TU Darmstadt / ULB / TUbiblio

Structural modification through pressurized sub-Tg annealing of metallic glasses

Foroughi, A. and Ashuri, H. and Tavakoli, R. and Stoica, M. and Şopu, D. and Eckert, J. (2017):
Structural modification through pressurized sub-Tg annealing of metallic glasses.
In: Journal of Applied Physics, p. 215106, 122, (21), ISSN 0021-8979,
DOI: 10.1063/1.5004058,
[Online-Edition: https://doi.org/10.1063/1.5004058],
[Article]

Abstract

The atomic structure of metallic glasses (MGs) plays an important role in their physical and mechanical properties. Numerous molecular dynamics (MD) simulations have been performed to reveal the structure of MGs at the atomic scale. However, the cooling rates utilized in most of the MD simulations (usually on the order of 10^9–10^12 K/s) are too high to allow the structure to relax into the actual structures. In this study, we performed long-term pressurized sub-T_g annealing for up to 1 micro sec using MD simulation to systematically study the structure evolution of Cu_50Zr_50 MG. We find that from relaxation to ejuvenation, structural excitation of MGs and transition during sub-T_g annealing depend on the level of hydrostatic pressure. At low hydrostatic pressures, up to 2 GPa in this alloy, the relaxation rate increases with the increasing pressure. The lowest equivalent cooling rate reaches 3.3 x 10^6 K/s in the sample annealed at 2 GPa hydrostatic pressure, which is in the order of the cooling rate in melt spinning experiments. Higher pressures retard the relaxation rate or even rejuvenate the sample. Structural relaxation at low hydrostatic pressure during sub-T_g annealing is governed by short-range atomic rearrangements through annihilation of free volume and anti-free volume defects. In contrast, at high hydrostatic pressures, most of the atoms just experience thermal vibration rather than real atomic jumps. The formation of anti-free volume defects is the main source of structural instability at the high pressure region. Published by AIP Publishing.

Item Type: Article
Erschienen: 2017
Creators: Foroughi, A. and Ashuri, H. and Tavakoli, R. and Stoica, M. and Şopu, D. and Eckert, J.
Title: Structural modification through pressurized sub-Tg annealing of metallic glasses
Language: English
Abstract:

The atomic structure of metallic glasses (MGs) plays an important role in their physical and mechanical properties. Numerous molecular dynamics (MD) simulations have been performed to reveal the structure of MGs at the atomic scale. However, the cooling rates utilized in most of the MD simulations (usually on the order of 10^9–10^12 K/s) are too high to allow the structure to relax into the actual structures. In this study, we performed long-term pressurized sub-T_g annealing for up to 1 micro sec using MD simulation to systematically study the structure evolution of Cu_50Zr_50 MG. We find that from relaxation to ejuvenation, structural excitation of MGs and transition during sub-T_g annealing depend on the level of hydrostatic pressure. At low hydrostatic pressures, up to 2 GPa in this alloy, the relaxation rate increases with the increasing pressure. The lowest equivalent cooling rate reaches 3.3 x 10^6 K/s in the sample annealed at 2 GPa hydrostatic pressure, which is in the order of the cooling rate in melt spinning experiments. Higher pressures retard the relaxation rate or even rejuvenate the sample. Structural relaxation at low hydrostatic pressure during sub-T_g annealing is governed by short-range atomic rearrangements through annihilation of free volume and anti-free volume defects. In contrast, at high hydrostatic pressures, most of the atoms just experience thermal vibration rather than real atomic jumps. The formation of anti-free volume defects is the main source of structural instability at the high pressure region. Published by AIP Publishing.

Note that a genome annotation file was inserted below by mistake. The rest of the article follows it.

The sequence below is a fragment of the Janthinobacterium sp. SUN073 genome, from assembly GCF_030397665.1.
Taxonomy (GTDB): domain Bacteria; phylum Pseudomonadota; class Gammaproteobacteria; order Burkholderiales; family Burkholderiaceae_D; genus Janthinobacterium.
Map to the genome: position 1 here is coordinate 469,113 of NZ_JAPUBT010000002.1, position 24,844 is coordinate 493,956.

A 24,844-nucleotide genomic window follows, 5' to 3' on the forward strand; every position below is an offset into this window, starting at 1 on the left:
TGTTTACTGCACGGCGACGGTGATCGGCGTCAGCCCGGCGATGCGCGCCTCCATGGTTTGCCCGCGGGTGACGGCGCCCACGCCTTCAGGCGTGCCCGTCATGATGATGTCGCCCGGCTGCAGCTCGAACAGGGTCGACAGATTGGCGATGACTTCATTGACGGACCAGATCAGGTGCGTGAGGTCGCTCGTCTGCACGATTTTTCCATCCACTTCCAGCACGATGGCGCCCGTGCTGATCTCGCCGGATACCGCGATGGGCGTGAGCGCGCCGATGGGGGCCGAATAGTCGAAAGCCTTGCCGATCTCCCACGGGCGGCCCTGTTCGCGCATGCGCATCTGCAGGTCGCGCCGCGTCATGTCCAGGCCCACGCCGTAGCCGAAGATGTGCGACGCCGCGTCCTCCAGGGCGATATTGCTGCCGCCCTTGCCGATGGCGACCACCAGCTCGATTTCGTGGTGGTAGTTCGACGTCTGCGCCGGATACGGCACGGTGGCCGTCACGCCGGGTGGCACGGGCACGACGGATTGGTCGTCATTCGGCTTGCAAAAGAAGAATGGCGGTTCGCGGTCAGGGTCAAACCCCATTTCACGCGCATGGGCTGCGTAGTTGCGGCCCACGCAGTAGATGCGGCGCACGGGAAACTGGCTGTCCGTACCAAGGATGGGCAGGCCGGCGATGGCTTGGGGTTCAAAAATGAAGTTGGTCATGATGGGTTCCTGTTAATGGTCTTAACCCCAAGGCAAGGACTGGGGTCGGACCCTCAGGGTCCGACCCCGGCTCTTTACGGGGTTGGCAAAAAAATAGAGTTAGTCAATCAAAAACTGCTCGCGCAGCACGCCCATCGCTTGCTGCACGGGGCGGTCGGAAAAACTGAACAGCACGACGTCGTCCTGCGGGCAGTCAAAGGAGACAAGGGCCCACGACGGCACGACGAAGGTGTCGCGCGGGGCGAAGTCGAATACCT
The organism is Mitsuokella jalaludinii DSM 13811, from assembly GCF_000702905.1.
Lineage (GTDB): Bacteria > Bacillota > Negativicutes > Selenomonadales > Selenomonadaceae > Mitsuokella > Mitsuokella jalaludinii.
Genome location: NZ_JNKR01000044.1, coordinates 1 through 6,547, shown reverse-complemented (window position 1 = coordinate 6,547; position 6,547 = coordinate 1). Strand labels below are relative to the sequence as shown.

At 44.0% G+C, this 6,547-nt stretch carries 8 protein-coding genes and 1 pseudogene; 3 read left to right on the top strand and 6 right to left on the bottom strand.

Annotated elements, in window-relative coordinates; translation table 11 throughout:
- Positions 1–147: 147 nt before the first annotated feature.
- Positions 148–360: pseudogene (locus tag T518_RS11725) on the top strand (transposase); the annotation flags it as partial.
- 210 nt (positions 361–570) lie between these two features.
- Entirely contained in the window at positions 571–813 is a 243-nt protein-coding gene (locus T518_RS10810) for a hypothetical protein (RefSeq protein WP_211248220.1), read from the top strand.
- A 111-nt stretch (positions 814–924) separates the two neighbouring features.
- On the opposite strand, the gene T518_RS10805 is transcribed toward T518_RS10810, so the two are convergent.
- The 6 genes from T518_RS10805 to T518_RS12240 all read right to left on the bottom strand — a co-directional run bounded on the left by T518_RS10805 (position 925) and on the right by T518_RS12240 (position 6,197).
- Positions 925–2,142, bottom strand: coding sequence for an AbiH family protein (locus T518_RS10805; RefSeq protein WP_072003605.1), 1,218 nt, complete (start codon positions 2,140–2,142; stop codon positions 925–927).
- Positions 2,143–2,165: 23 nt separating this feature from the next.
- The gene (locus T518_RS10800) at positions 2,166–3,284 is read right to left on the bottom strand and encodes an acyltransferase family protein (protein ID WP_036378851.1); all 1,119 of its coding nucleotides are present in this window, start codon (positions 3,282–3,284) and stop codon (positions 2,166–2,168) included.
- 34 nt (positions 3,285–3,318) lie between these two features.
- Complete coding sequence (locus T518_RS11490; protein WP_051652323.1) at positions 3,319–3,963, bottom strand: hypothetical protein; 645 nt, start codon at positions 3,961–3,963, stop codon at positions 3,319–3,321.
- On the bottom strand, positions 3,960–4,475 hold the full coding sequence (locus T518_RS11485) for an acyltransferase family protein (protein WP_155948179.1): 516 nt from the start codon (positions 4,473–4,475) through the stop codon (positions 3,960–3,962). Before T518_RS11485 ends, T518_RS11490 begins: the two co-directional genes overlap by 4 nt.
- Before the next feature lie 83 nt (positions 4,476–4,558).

Journal or Publication Title: Journal of Applied Physics
Volume: 122
Number: 21
Divisions: 11 Department of Materials and Earth Sciences > Material Science > Materials Modelling
11 Department of Materials and Earth Sciences > Material Science
11 Department of Materials and Earth Sciences
Date Deposited: 21 Dec 2017 09:42
DOI: 10.1063/1.5004058
Official URL: https://doi.org/10.1063/1.5004058
Funders: The authors would like to acknowledge technical and finical support from the Sharif University of Technology and IFW Dresden. The computing time provided by U. Nitzsche and Dr. Fathi is highly appreciated. D. Sopu thanks the German Science Foundation, (DFG) for funding through the Grant SO 1518/1-1. Additional support through the European Research Council under the Advanced Grant “INTELHYB—Next Generation of Complex Metallic, Materials in Intelligent Hybrid Structures” (Grant No. ERC- 2013-ADG-340025) is acknowledged.
Export:
Suche nach Titel in: TUfind oder in Google

Optionen (nur für Redakteure)

View Item View Item